This new video from C-Span explores the "existential crisis" affecting news media outlets, governments and public diplomacy practitioners in the digital era, with a special hat tip to USC's exemplary public diplomacy programs.
The debate about diplomacy in the digital age has been recklessly profligate with terminology. Terms such as e-diplomacy, cyber diplomacy or digital diplomacy have been used almost interchangeably, with each author sticking to his/her favorite. This not only wastes three perfectly good terms where one could do (denying us the other two for other purposes). It also conceals considerable confusion about the relationship between diplomacy and the digital world.
The use of diplomacy in general and, in particular, to help create a global anti-terror coalition does not need to be demonstrated. Face-to-face diplomacy, at all levels, but above all in the Arab world, where personal relationships are culturally important is much less expensive than security operations, not to speak about the military ones, and it may substantially contribute to improve anti-terror cooperation.
NATO is putting on its most fearsome display of military might in over a decade [...] The war games, which took two years of planning, were rejiggered to add areas where many NATO officials say the alliance has been dangerously deficient, including defending against cyberattack and the use of social media to deceive public opinion.
Havana, Jun 7 (Prensa Latina) The International Conference New Scenarios of Political Communication in the Digital Sphere-2015 ends today after rich debates on cybersecurity, governance of Internet and the digital gap. Experts and official delegates of 34 countries of all continents attended this event sponsored by the Cuban Ministry of Foreign Relations and will listen today to a report from the Presidency of the event that resumes discussions at the meeting and give way to the closing ceremony.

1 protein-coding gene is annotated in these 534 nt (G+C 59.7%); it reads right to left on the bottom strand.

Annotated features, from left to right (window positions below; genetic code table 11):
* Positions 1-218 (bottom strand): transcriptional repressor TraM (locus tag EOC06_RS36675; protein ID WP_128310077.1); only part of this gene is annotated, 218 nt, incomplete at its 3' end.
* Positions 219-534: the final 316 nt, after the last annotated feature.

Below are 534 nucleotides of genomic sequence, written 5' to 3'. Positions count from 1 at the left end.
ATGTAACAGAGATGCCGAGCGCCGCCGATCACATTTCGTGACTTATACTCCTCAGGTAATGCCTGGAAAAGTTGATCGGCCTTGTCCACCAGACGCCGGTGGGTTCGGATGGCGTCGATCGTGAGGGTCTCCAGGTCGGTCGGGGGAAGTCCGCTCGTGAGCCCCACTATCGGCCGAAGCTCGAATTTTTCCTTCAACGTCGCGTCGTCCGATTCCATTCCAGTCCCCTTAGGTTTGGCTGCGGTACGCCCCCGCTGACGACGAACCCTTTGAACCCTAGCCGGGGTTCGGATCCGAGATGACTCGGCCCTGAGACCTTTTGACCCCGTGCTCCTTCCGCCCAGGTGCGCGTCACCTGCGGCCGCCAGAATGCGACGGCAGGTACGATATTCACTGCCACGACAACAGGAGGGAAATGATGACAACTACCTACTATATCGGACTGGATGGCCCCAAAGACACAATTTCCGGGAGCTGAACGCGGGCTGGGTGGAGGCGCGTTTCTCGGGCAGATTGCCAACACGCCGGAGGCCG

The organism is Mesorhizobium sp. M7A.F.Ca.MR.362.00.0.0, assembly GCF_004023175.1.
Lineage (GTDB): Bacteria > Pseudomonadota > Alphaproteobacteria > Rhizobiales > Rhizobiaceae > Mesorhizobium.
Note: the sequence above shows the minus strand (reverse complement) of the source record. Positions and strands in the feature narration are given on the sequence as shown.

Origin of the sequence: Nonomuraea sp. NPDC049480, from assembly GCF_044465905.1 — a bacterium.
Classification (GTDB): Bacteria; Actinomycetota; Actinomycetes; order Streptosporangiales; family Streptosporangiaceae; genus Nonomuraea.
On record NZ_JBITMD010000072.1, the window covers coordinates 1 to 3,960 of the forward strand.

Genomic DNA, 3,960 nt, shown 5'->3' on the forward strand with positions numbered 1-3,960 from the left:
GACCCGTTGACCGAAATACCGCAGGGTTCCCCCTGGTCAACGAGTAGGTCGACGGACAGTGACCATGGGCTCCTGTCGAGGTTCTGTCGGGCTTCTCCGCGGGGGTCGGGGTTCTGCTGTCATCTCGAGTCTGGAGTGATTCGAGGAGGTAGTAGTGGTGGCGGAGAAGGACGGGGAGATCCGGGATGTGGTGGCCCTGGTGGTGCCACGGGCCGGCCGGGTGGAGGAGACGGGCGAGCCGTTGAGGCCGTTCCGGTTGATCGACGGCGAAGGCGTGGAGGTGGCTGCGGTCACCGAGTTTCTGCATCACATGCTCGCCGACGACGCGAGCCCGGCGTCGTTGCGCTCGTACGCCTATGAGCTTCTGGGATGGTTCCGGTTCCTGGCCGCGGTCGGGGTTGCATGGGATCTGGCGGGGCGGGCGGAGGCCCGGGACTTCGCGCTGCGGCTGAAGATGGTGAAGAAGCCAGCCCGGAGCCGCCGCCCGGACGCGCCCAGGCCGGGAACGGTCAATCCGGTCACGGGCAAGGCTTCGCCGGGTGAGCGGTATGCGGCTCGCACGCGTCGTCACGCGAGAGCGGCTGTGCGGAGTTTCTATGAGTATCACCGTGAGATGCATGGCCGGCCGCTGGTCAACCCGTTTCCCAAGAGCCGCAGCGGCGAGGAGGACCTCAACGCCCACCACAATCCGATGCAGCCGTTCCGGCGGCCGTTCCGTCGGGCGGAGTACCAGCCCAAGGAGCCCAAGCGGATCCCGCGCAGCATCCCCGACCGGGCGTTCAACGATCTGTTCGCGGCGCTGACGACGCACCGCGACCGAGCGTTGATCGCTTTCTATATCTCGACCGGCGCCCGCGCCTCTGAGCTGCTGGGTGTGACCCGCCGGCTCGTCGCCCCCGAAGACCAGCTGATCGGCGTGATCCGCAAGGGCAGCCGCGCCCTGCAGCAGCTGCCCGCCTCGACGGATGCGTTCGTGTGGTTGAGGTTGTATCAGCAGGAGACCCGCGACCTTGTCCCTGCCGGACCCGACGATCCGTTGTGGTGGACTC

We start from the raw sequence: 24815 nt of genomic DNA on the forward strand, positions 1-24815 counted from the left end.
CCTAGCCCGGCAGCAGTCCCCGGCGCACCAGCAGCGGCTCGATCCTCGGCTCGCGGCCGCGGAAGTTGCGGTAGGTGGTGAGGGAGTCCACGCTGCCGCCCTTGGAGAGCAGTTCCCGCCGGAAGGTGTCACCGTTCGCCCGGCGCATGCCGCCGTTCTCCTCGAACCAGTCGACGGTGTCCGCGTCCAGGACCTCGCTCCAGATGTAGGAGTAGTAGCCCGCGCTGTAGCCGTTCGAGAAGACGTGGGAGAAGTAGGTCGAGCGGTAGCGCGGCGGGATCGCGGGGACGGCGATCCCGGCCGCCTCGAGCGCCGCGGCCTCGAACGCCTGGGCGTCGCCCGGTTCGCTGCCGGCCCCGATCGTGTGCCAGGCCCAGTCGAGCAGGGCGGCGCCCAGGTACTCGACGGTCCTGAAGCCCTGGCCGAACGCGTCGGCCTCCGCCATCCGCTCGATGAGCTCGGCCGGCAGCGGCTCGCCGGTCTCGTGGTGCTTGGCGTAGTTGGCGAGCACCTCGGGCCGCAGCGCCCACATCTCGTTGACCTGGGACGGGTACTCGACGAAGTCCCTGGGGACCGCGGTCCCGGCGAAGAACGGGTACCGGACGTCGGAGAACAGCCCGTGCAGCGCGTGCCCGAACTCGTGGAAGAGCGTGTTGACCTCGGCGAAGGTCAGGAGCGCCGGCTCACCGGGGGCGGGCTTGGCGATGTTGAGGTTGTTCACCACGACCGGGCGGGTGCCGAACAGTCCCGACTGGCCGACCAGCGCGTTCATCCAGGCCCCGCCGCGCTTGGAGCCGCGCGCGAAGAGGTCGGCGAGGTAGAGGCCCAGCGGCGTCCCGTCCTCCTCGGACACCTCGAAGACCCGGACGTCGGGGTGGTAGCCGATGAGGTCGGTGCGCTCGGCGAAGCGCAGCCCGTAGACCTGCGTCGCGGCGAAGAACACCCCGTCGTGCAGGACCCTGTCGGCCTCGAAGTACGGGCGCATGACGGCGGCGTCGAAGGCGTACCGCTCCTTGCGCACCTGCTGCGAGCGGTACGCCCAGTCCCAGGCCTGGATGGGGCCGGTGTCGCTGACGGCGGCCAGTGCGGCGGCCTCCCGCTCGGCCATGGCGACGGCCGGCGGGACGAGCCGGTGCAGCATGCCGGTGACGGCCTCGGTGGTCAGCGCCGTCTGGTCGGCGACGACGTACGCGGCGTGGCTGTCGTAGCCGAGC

In the past decade, the United States has accused China of all sorts of aggressive actions in cyberspace against American companies and government agencies. Most often, they involve theft of intellectual properties in high-tech industries. But the revelations by US National Security Agency leaker Edward Snowden about pervasive cybersurveillance and spying against both foreigners and American citizens completely knocked the wind out of Washington's diplomatic onslaught.
President Obama’s newly installed defense secretary, Ashton B. Carter, toured Silicon Valley last week to announce a new military strategy for computer conflict, starting the latest Pentagon effort to invest in promising start-ups and to meet with engineers whose talent he declared the Pentagon desperately needed in fending off the nation’s adversaries.
Tensions over cybersecurity are building between the U.S. and Beijing after the latest string of hacking attacks in the United States, some of which have been traced back to China. The two countries have dug in their heels on differing approaches to cybersecurity and don’t appear ready to budge, experts say.